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Old June 22, 2011, 03:39 PM   #8
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as to the cz that can go both ways, if you buy one of the older models of the 75b, you can get the kadet kit to convert to 22. the newer models i've seen all have the omega trigger system. the old kadet kits won't work with it. good call tho. definitely an option for this guy.
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Old June 22, 2011, 03:42 PM   #9
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It's the CZ,,,

CZ-75B in 9mm for around $500.00

CZ-75B Kadet, .22 LR conversion kit for around $385.00

CZ-75B Kadet complete .22 LR pistol for around $600.00

Very high quality but not the least expensive option out there.

Aarond
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Old June 22, 2011, 03:44 PM   #10
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I think the process of researching and selecting a handgun is fun.

Purchasing that firearm and actually getting it for the first time - it's like getting a new car, I think it's fun anyway.

Whether you decide you need a gun for whatever purpose, you can probably learn a lot from practicing the fundamentals with a .22

If I were you I would get a .22, take some classes, take your time researching what you want a handgun to do. In the meantime, you can't go wrong with a .22

Zoinks ! The OP changed while I was writing this !

OK, my advice is definately get a .22

Last edited by C0untZer0; June 22, 2011 at 03:46 PM. Reason: The OP changed while I was writing this response
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Old June 22, 2011, 03:47 PM   #11
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Nothing wrong with a 9mm. But, like some others have said, I'm not sure I'd want a 9mm 1911 - just not sure what the advantage would be. There are some very fine 9mm platforms out there: S&W 3rd Gen; CZ 75; EAA 9mm; And, then there are the polymer framed guns. Lots to choose from.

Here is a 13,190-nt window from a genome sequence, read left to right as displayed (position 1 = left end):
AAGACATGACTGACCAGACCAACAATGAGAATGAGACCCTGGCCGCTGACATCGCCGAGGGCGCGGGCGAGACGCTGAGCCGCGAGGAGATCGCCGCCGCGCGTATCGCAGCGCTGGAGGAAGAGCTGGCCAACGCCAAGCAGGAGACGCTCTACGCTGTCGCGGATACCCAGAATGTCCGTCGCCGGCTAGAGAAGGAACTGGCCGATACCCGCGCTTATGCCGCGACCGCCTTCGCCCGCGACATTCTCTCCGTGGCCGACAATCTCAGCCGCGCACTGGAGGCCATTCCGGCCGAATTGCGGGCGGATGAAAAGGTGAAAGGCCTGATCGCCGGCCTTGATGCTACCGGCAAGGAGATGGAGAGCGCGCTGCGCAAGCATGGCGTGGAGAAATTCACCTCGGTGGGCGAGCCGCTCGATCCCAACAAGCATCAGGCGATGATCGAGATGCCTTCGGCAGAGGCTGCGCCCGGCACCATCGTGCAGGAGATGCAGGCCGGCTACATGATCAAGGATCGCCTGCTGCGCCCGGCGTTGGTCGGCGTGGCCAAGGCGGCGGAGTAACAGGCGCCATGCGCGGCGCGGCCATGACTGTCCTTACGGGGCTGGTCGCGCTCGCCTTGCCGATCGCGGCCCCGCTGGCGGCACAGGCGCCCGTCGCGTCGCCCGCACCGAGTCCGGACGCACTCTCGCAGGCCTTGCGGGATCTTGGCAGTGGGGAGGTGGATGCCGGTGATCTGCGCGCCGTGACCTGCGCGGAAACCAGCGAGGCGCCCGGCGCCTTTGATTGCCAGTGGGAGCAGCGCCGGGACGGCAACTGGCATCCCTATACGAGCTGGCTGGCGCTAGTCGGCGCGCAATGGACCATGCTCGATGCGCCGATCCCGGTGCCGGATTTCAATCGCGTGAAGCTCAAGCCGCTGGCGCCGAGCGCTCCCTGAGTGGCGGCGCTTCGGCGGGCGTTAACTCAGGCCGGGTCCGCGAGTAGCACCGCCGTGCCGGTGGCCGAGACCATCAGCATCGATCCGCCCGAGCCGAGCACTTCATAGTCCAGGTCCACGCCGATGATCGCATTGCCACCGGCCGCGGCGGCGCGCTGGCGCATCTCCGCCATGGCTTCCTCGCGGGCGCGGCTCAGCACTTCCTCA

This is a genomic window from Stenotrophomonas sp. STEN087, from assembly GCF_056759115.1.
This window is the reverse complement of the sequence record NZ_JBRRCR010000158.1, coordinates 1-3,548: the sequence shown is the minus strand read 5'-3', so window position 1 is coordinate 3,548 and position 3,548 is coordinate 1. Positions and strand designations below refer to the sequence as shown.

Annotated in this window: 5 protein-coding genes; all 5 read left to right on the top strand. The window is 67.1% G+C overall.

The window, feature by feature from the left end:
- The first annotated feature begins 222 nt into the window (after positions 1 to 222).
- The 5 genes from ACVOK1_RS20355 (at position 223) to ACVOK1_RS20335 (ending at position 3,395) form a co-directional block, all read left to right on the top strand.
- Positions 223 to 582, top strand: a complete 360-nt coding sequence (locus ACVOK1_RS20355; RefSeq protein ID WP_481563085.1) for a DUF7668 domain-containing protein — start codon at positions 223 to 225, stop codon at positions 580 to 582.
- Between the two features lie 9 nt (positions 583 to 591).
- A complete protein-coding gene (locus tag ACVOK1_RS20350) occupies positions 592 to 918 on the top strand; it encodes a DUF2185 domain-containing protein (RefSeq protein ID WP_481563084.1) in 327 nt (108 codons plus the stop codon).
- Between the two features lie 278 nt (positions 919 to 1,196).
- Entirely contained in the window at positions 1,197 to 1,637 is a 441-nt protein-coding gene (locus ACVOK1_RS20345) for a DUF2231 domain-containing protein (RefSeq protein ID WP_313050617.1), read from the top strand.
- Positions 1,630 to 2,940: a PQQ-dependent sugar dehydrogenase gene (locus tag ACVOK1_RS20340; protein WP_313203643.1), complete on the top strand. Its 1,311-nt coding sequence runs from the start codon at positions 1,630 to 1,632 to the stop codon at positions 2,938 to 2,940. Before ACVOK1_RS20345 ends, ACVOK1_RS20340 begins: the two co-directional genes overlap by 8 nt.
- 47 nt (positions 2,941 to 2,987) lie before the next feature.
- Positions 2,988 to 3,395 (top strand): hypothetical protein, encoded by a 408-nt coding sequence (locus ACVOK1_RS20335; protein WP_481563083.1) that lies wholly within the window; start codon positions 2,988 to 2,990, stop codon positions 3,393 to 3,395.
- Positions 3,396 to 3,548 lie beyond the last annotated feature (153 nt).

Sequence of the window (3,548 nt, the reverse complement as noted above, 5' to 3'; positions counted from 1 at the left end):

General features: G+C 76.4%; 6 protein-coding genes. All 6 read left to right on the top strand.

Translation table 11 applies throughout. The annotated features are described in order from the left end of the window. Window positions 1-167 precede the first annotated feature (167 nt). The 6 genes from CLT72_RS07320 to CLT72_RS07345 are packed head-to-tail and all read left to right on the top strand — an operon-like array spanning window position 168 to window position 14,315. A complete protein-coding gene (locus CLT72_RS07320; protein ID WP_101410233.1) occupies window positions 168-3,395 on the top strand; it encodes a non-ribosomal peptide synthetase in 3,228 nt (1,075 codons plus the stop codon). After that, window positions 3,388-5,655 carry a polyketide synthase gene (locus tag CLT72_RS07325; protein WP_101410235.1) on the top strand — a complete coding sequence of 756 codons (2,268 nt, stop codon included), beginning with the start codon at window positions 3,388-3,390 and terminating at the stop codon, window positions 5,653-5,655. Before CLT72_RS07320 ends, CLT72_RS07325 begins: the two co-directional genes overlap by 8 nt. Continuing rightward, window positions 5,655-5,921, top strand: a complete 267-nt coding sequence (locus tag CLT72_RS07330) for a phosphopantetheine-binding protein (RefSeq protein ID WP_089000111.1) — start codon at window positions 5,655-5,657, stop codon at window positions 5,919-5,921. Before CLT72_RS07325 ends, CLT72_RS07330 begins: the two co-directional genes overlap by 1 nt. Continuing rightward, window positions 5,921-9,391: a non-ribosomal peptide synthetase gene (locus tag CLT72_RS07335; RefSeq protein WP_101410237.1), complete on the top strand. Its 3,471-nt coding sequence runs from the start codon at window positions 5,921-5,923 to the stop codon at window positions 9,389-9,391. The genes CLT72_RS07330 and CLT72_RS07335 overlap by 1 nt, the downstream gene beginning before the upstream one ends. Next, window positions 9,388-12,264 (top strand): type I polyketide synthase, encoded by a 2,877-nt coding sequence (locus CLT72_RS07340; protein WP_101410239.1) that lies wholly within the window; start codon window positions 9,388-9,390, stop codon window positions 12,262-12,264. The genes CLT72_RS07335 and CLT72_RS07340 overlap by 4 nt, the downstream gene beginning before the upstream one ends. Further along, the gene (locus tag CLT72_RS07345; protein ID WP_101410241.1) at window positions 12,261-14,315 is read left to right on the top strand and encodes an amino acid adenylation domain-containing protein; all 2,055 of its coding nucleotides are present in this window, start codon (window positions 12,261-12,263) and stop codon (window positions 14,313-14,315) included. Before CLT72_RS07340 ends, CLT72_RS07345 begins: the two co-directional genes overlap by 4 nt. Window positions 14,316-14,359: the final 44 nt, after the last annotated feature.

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Old June 22, 2011, 03:47 PM   #12
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Zero is right. As you can tell I have way too much fun with the process of buying. Done it more than 20 times
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Go-to carry setup - Walther PPS or PPQ in FIST kydex holster 1AK
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Old June 22, 2011, 03:48 PM   #13
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out of all my guns i only own one 22lr pistol. I think everybody should have one for fun plinking or maybe if you want a challenge some small game hunting....but id lean more towards the 9mm as a first. Most everybody i know including me, have pistols for carry/self defense...and the plinking and target shooting falls on the rifles and shotguns.
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Old June 22, 2011, 03:50 PM   #14
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Learn target and marksmanship skills on a 22. Later on keep it and buy a center fire pistol or sell it to buy a center fire pistol if the budget doesn't allow both.
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Old June 22, 2011, 03:52 PM   #15
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If you are a college student and have little or no experience with firing handguns, I recommend you consider the .22 for your first pistol.

Learning the fundamentals of shooting, including breathing, trigger control, body position/grip, and the rest are key to being able to shoot well in the future. Even experienced shooters occasionally take time away from their routines and return to a study of the fundamentals.